Four Ways Restaurants Can Improve the Customer Experience

And what you can learn from their mistakes

It’s no secret that I really like to eat and that I spend quite a bit of time in restaurants.  However, there are four things that occur in far too many restaurants that make it clear that they aren’t totally focused on the customer.  Here are my four tips to restaurants from the customers’ perspective: 

Take (and honor) reservations:
Time is our most precious and fleeting resource.  So, I don’t want to spend it hanging out in the waiting area (or bar) of your establishment, unless that was my predetermined plan.  Make sure that you take reservations to show that you value your customers’ time and when they show up, seat them at or very near the time of the reservation.  A 7:30 reservations should not mean 7:50 seating.

Write down my damn order:
When I go to a restaurant, I am well aware that I am not in a Jedi Mind Academy.  I am not impressed by memorization skills- I am impressed when my order comes out correctly.  So, have your waitstaff write the order down the first time.  Oh, and for brownie points (and by brownie points, I mean me not sending the food back), check the food against the written order before you bring it to the table.  Double points if your staff actually knows who at the table ordered each dish!

Stop leaning over me while I eat:
This is my #1 restaurant pet peeve and ranks in my top five peeves in life.  When I am enjoying a meal, I want to enjoy a meal.  I don’t know if waiters think are helping by clearing others’ plates, leaning over me and having their dandruff fall into my meal, or if it is just their way of rushing to turn the table.  Either way, it sucks (and in many cases, it is kinda gross).  I don’t want you leaning over me or my food, I don’t want you to bump into me, I don’t want to have to “excuse you” while you rearrange crap in front of me and I don’t want everyone else to have their plates taken away and have me be the “which of these kids is doing his own thing” at the table by being the last one left with a dish in front of me.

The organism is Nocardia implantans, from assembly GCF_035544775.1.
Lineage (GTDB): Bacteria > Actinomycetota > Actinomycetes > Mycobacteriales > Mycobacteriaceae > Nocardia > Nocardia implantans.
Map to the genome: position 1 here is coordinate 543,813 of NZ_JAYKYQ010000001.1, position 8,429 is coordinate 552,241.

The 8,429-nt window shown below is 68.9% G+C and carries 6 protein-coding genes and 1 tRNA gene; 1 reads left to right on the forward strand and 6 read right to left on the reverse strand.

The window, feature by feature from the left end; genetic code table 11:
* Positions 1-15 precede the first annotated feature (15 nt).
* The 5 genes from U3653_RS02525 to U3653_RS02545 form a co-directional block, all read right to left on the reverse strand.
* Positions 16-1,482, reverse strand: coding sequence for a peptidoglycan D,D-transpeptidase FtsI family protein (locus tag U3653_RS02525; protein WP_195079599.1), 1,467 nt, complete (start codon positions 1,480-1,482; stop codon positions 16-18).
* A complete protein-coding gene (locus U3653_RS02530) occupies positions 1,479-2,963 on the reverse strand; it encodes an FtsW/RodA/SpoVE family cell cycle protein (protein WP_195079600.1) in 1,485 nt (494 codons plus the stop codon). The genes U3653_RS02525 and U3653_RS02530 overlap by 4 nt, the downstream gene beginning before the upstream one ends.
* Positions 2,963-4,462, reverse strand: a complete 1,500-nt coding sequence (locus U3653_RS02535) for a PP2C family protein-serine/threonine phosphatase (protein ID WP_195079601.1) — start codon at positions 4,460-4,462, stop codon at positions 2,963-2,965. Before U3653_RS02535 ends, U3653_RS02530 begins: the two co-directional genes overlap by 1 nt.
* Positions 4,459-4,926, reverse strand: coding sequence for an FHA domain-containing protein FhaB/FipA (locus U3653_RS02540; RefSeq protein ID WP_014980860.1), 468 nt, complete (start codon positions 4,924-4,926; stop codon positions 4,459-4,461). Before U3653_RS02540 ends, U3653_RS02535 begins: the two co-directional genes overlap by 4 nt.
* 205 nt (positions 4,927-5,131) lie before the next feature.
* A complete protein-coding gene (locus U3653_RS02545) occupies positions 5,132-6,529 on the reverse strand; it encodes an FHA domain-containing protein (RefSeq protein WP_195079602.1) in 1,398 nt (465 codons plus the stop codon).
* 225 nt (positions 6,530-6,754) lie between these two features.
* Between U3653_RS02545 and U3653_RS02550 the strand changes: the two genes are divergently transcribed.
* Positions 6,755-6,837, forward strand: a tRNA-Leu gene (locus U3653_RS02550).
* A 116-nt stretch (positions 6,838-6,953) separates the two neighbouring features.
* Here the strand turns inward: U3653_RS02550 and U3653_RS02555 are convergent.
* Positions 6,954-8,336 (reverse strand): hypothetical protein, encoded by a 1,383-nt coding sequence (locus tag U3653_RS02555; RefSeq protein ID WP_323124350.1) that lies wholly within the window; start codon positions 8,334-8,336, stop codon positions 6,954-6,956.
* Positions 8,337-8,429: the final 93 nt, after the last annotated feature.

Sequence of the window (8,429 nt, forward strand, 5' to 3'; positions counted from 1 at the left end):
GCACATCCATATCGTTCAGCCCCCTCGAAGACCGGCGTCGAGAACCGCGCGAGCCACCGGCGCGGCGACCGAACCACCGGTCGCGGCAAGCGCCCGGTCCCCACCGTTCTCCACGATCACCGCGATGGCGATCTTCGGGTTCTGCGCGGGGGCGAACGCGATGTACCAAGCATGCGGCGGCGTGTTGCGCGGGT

Don’t ask if you don’t give a flying ______:
If you are the manager, host, waiter or anyone else on the restaurant staff and you come by the table to find out how things were, then you should actually care.  If I have feedback that you don’t want to hear, deal with it or don’t ask the damn question in the first place.  Or if I give a compliment to the staff, make it clear that you are glad to get it.  If you are going to go through the motions to check on the customer, then you should want to act upon feedback. 

The takeaway:  What each of these issues demonstrates is how far removed many business owners are from their customers real wants or needs.  Restaurants aren’t just about food, they are also about an enjoyable social experience.  Make sure that you look at your business from your customers’ perspective and determine what needs (other than the obvious) you are really filling for them.

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